Pork industry expert Jim Long says pork farmers in Iowa need to look to China to determine how successful they will be in the coming year.
“Over the next 12 months, our destiny in this industry is going to be tied to what is going on in China,” Long said.
Long is the CEO and partner of Genesus, the Canadian-based company that is the world’s largest independent producer of health-registered purebred swine. Long writes a weekly commentary on the swine industry that is printed in 17 languages across 27 countries.
He was invited by Precision Structures – PSI – of Wellman to talk about the world market for swine. More than 160 people attended, not surprising since Washington County is the second biggest county for pork production in Iowa, which itself is the second leading state in the country for pork production.
Long started by asking how many pork producers in the room thought 2019 was a good year. Only one raised his hand.
“Hopefully 2020 is going to be a lot better,” he said.
American exports are rising.
“You can see the total, not only in China, but everything everywhere is going up,” Long said. “There is only so much pork in the world. There is only so much protein in the world.”
He said he expects prices to improve soon.
“We are optimistic for 2020,” Long said. “Demand is there.”
He sees “decent” profits for American producers for the next three years.
African swine fever (ASF)has been devastating the pork industry over the past year in other countries.
He compared the response to the disease in Russia and China. When Russia got African swine fever in its hog herds authorities came in and killed all of the pigs, burned them and buried them. In China, pigs were sent to slaughter.
“They did not eliminate the herds; they put the meat into the food chain,” Long said.
He told the story of a Chinese farmer with about 80,000 sows he visited. The farmer told Long that he had three farms with African swine fever, but authorities told him “you don’t have ASF … send the pigs to slaughter … you never had ASF.”
He wanted to have his breeding stock tested for the disease, but the government would not allow him to do the testing.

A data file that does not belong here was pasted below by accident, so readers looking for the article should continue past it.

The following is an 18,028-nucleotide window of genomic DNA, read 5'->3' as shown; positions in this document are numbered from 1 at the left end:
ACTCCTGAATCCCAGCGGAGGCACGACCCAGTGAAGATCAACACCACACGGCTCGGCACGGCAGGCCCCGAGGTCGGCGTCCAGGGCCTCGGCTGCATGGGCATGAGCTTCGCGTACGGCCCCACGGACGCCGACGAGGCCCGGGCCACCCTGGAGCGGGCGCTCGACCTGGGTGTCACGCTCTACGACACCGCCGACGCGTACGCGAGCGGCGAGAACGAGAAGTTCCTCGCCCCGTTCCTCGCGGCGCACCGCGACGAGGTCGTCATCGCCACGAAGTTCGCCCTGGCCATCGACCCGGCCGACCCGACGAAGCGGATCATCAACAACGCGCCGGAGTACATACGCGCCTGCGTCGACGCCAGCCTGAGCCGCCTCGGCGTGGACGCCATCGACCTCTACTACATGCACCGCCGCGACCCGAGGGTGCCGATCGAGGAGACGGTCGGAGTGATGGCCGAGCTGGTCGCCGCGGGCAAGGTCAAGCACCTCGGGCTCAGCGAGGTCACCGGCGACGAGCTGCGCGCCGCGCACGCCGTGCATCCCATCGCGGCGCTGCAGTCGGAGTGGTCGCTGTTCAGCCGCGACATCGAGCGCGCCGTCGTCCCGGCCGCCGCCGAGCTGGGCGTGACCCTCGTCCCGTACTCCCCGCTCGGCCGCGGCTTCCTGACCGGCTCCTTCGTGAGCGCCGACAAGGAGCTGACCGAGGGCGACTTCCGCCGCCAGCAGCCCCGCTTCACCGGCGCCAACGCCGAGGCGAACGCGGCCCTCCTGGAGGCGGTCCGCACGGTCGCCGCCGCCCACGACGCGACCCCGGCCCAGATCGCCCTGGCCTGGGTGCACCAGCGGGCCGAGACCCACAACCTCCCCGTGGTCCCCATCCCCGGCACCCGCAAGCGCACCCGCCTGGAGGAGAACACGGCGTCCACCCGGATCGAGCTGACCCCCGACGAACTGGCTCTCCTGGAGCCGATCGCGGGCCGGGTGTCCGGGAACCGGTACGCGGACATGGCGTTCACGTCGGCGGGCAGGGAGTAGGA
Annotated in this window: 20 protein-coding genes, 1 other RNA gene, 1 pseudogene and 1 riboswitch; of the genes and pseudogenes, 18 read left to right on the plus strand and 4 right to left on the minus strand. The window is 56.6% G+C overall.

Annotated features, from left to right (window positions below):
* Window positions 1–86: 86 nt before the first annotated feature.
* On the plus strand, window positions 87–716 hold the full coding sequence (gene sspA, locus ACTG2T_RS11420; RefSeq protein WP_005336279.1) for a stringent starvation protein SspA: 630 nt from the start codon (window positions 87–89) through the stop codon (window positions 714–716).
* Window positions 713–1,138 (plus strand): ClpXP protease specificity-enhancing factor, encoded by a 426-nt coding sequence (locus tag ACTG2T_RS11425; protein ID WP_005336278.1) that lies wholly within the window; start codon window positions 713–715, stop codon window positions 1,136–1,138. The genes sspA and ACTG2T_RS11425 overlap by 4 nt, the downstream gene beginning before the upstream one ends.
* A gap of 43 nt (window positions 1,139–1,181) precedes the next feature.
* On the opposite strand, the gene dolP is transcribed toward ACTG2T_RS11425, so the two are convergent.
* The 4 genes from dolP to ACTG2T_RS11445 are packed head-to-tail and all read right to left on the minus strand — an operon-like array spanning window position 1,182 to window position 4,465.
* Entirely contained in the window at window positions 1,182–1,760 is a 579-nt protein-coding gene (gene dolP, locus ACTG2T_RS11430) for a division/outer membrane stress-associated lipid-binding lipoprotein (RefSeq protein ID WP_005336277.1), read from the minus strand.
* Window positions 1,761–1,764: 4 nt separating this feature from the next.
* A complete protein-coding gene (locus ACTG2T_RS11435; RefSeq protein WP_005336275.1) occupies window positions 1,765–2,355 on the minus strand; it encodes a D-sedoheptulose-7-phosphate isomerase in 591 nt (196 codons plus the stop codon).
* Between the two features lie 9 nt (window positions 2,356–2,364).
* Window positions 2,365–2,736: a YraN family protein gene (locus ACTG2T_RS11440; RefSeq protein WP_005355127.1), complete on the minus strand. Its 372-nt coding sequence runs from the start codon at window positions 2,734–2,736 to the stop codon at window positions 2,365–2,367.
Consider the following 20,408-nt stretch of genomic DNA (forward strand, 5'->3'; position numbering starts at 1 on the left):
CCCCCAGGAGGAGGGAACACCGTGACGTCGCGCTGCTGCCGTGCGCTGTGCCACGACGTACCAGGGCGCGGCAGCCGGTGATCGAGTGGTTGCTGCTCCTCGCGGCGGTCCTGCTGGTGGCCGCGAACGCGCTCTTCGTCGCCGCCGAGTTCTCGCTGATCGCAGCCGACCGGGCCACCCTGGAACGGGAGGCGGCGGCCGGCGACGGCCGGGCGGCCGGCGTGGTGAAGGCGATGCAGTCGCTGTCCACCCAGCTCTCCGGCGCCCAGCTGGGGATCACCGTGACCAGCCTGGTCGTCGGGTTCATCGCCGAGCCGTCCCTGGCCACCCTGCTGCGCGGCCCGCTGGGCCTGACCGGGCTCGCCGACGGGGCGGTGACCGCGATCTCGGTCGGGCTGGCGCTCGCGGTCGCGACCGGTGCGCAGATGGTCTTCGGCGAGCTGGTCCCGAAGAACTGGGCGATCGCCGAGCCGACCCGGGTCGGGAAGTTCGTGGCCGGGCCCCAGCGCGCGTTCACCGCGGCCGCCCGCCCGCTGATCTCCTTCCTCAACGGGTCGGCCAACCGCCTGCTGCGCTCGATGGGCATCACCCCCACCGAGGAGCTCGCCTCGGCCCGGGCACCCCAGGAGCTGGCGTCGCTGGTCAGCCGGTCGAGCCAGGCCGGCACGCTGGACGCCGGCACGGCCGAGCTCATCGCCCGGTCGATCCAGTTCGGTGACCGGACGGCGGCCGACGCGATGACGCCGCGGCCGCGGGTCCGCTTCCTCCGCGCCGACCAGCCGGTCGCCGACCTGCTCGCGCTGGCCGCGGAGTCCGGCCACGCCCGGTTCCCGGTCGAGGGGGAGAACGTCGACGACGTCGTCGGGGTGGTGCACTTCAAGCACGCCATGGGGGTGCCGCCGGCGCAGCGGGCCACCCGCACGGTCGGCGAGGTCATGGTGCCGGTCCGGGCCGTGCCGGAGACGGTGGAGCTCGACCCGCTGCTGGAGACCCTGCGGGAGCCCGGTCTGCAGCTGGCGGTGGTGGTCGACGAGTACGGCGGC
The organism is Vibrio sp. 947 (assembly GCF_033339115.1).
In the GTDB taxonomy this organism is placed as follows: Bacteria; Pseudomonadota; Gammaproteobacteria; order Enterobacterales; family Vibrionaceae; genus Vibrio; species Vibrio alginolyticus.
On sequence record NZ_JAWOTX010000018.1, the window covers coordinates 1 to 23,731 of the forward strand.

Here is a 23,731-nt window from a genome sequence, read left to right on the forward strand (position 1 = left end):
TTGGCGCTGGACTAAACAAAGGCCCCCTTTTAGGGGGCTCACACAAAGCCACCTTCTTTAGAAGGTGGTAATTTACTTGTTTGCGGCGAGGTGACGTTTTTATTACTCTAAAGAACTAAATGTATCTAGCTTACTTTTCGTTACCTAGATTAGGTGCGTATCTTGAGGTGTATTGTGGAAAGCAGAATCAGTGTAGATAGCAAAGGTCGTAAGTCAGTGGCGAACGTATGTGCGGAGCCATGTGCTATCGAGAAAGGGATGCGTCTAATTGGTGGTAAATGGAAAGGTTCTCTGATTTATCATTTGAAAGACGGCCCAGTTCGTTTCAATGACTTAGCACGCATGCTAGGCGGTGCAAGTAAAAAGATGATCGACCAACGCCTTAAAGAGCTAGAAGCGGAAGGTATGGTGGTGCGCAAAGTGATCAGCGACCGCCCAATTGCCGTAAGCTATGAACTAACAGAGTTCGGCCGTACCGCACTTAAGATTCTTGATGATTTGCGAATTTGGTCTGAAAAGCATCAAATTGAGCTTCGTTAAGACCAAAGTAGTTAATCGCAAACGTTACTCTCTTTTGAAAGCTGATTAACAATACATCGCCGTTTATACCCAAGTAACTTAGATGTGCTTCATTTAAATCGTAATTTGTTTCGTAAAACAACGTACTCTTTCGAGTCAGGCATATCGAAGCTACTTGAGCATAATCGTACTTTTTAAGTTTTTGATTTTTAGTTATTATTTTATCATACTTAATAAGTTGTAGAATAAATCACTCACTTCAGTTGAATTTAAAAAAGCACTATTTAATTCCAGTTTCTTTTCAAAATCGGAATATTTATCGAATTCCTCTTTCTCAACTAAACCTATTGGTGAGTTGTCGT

Long added: “It’s a government denial that goes on there.”
The disease is not under control in China because they have not put practices in place to control it, Long said.
“China has no rules,” he said.
And farming practices in China can add to disease. He showed multi-lane highways covered with corn that was spread out to dry in the sun.
“Here’s corn down the road, and people are driving right over it,” Long said.
On top of that, herds are fed bagged feed in bags that are used over and over.
“I think we all know about disease and viruses. … How are you going to control ASF spreading when you are using bagged feed?” Long asked.
One thing the Americans have in their favor, according to Long, is President Trump’s hardline on trade with China.
“What President Trump has done is 100% right,” he said. “The one thing with the Chinese that I have negotiated with, they understand when you make your point and stick to it.”
Add the reduction in sow herds with improving trade agreements and the outlook for U.S. exports to China is improving with the trend line showing improved exports from the United States to China.
“We expect it will continue; it will increase,” Long said. “The Chinese need pork. I expect that number to keep increasing.”
“The big thing about China is you have 1.4 billion people eating 67 pounds of pork, so it’s a huge opportunity. They like pork; they eat pork.”